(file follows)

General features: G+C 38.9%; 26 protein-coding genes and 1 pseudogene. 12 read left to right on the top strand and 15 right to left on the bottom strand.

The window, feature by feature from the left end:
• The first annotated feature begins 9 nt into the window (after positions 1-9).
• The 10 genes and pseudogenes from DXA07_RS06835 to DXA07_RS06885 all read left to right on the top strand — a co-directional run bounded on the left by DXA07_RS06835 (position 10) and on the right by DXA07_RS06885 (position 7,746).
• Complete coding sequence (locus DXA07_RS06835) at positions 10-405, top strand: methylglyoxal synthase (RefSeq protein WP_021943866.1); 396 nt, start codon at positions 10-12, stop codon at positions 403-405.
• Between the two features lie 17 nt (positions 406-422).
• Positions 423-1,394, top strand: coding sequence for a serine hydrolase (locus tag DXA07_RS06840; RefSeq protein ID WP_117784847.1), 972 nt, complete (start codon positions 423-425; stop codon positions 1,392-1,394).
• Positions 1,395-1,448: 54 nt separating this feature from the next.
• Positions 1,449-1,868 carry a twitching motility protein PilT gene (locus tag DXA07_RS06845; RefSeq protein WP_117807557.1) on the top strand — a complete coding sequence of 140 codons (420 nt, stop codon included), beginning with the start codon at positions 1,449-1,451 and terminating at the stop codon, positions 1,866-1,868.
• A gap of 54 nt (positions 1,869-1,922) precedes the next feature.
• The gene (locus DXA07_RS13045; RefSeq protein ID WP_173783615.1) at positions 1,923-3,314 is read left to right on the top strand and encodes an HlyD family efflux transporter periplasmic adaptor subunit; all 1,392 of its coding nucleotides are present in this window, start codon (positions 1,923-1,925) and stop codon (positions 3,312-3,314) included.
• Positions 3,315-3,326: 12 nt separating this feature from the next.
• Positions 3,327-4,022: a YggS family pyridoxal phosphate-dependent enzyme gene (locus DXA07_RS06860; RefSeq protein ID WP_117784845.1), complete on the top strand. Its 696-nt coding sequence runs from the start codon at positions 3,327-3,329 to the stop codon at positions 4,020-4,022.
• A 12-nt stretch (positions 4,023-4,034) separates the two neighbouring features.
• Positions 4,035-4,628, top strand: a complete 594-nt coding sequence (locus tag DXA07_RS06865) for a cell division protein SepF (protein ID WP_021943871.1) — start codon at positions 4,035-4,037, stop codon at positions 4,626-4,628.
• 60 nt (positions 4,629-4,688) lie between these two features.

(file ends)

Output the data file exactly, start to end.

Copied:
General features: G+C 38.9%; 26 protein-coding genes and 1 pseudogene. 12 read left to right on the top strand and 15 right to left on the bottom strand.

The window, feature by feature from the left end:
• The first annotated feature begins 9 nt into the window (after positions 1-9).
• The 10 genes and pseudogenes from DXA07_RS06835 to DXA07_RS06885 all read left to right on the top strand — a co-directional run bounded on the left by DXA07_RS06835 (position 10) and on the right by DXA07_RS06885 (position 7,746).
• Complete coding sequence (locus DXA07_RS06835) at positions 10-405, top strand: methylglyoxal synthase (RefSeq protein WP_021943866.1); 396 nt, start codon at positions 10-12, stop codon at positions 403-405.
• Between the two features lie 17 nt (positions 406-422).
• Positions 423-1,394, top strand: coding sequence for a serine hydrolase (locus tag DXA07_RS06840; RefSeq protein ID WP_117784847.1), 972 nt, complete (start codon positions 423-425; stop codon positions 1,392-1,394).
• Positions 1,395-1,448: 54 nt separating this feature from the next.
• Positions 1,449-1,868 carry a twitching motility protein PilT gene (locus tag DXA07_RS06845; RefSeq protein WP_117807557.1) on the top strand — a complete coding sequence of 140 codons (420 nt, stop codon included), beginning with the start codon at positions 1,449-1,451 and terminating at the stop codon, positions 1,866-1,868.
• A gap of 54 nt (positions 1,869-1,922) precedes the next feature.
• The gene (locus DXA07_RS13045; RefSeq protein ID WP_173783615.1) at positions 1,923-3,314 is read left to right on the top strand and encodes an HlyD family efflux transporter periplasmic adaptor subunit; all 1,392 of its coding nucleotides are present in this window, start codon (positions 1,923-1,925) and stop codon (positions 3,312-3,314) included.
• Positions 3,315-3,326: 12 nt separating this feature from the next.
• Positions 3,327-4,022: a YggS family pyridoxal phosphate-dependent enzyme gene (locus DXA07_RS06860; RefSeq protein ID WP_117784845.1), complete on the top strand. Its 696-nt coding sequence runs from the start codon at positions 3,327-3,329 to the stop codon at positions 4,020-4,022.
• A 12-nt stretch (positions 4,023-4,034) separates the two neighbouring features.
• Positions 4,035-4,628, top strand: a complete 594-nt coding sequence (locus tag DXA07_RS06865) for a cell division protein SepF (protein ID WP_021943871.1) — start codon at positions 4,035-4,037, stop codon at positions 4,626-4,628.
• 60 nt (positions 4,629-4,688) lie between these two features.